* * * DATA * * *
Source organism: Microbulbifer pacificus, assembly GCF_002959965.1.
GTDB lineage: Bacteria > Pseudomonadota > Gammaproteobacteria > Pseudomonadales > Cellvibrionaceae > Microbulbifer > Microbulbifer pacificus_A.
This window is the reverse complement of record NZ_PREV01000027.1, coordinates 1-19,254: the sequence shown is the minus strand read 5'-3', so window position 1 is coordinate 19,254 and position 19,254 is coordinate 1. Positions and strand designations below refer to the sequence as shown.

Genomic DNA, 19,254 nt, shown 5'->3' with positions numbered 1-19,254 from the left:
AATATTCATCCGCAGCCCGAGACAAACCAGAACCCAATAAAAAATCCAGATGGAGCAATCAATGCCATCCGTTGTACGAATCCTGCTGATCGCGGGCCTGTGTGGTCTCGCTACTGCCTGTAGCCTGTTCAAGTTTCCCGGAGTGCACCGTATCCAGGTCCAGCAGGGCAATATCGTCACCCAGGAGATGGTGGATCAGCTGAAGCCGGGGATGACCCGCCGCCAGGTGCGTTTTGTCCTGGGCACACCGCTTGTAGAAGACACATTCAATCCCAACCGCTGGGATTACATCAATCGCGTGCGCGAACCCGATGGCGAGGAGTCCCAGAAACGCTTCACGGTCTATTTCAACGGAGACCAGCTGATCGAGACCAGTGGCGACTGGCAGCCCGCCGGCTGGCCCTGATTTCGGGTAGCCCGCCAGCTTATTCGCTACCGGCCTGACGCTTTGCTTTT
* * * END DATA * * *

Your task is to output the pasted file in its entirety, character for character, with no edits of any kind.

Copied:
Source organism: Microbulbifer pacificus, assembly GCF_002959965.1.
GTDB lineage: Bacteria > Pseudomonadota > Gammaproteobacteria > Pseudomonadales > Cellvibrionaceae > Microbulbifer > Microbulbifer pacificus_A.
This window is the reverse complement of record NZ_PREV01000027.1, coordinates 1-19,254: the sequence shown is the minus strand read 5'-3', so window position 1 is coordinate 19,254 and position 19,254 is coordinate 1. Positions and strand designations below refer to the sequence as shown.

Genomic DNA, 19,254 nt, shown 5'->3' with positions numbered 1-19,254 from the left:
AATATTCATCCGCAGCCCGAGACAAACCAGAACCCAATAAAAAATCCAGATGGAGCAATCAATGCCATCCGTTGTACGAATCCTGCTGATCGCGGGCCTGTGTGGTCTCGCTACTGCCTGTAGCCTGTTCAAGTTTCCCGGAGTGCACCGTATCCAGGTCCAGCAGGGCAATATCGTCACCCAGGAGATGGTGGATCAGCTGAAGCCGGGGATGACCCGCCGCCAGGTGCGTTTTGTCCTGGGCACACCGCTTGTAGAAGACACATTCAATCCCAACCGCTGGGATTACATCAATCGCGTGCGCGAACCCGATGGCGAGGAGTCCCAGAAACGCTTCACGGTCTATTTCAACGGAGACCAGCTGATCGAGACCAGTGGCGACTGGCAGCCCGCCGGCTGGCCCTGATTTCGGGTAGCCCGCCAGCTTATTCGCTACCGGCCTGACGCTTTGCTTTT